• Open Access

Clinical significance of CD163+ tumor-associated macrophages in patients with adult T-cell leukemia/lymphoma

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To whom correspondence should be addressed.

E-mail: ycomo@kumamoto-u.ac.jp

Abstract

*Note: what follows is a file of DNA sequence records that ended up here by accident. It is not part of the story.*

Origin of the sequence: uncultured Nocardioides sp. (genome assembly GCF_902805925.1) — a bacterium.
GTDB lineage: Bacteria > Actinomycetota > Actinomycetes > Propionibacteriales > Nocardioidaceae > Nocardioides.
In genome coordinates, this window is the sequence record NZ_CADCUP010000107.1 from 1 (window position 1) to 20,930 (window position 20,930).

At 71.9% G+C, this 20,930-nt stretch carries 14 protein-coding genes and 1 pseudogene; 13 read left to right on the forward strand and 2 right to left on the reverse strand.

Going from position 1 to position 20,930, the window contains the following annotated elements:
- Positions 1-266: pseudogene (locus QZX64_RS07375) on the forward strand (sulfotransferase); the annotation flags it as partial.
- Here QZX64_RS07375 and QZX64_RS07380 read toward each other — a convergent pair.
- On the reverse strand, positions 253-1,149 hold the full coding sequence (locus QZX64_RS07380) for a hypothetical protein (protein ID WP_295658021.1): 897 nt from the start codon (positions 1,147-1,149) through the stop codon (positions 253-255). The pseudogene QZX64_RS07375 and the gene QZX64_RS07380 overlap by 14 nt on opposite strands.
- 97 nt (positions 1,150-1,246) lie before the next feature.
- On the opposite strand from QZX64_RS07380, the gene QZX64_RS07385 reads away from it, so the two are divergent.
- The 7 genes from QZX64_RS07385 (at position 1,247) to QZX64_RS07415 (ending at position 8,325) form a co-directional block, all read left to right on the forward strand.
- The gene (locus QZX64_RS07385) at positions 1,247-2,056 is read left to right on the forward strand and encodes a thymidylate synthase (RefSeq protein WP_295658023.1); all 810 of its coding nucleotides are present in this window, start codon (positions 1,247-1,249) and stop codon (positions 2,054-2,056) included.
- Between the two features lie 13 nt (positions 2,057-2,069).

In several malignant tumors including lymphoma, macrophages that infiltrate tumor tissues are called tumor-associated macrophages (TAMs). We discovered that TAMs, especially the CD163+ alternatively activated phenotype (M2), were closely involved with progression of adult T-cell leukemia/lymphoma (ATLL). We used CD68 (a pan-macrophage marker) and CD163 (an M2 marker) to immunostain 58 ATLL samples. Statistical analyses showed that a high number of CD68+ TAMs and an increased percentage of CD163+ cells among the TAMs were associated with a worse clinical prognosis; multivariate analysis indicated that the percentage of CD163+ cells was an independent prognostic factor. We also carried out in vitro coculture experiments with ATLL cell lines (ATN-1 and TL-Mor) and monocyte-derived macrophages and found that direct coculture with M2 macrophages significantly increased BrdU incorporation into ATLL cell lines. A cytokine array analysis showed that macrophage-derived soluble factors including C5a, tumor necrosis factor-α, growth-related oncogene-α, CCL1/I-309, and interleukin-6 stimulated ATLL cell lines. CD163 expression in macrophages was strongly induced by direct contact with ATN-1 cells, and downregulation of CD163 in macrophages significantly suppressed growth of cocultured ATN-1 cells. These results suggest that interaction between M2 macrophages and lymphoma cells may be an appropriate target in treatment of patients with ATLL.

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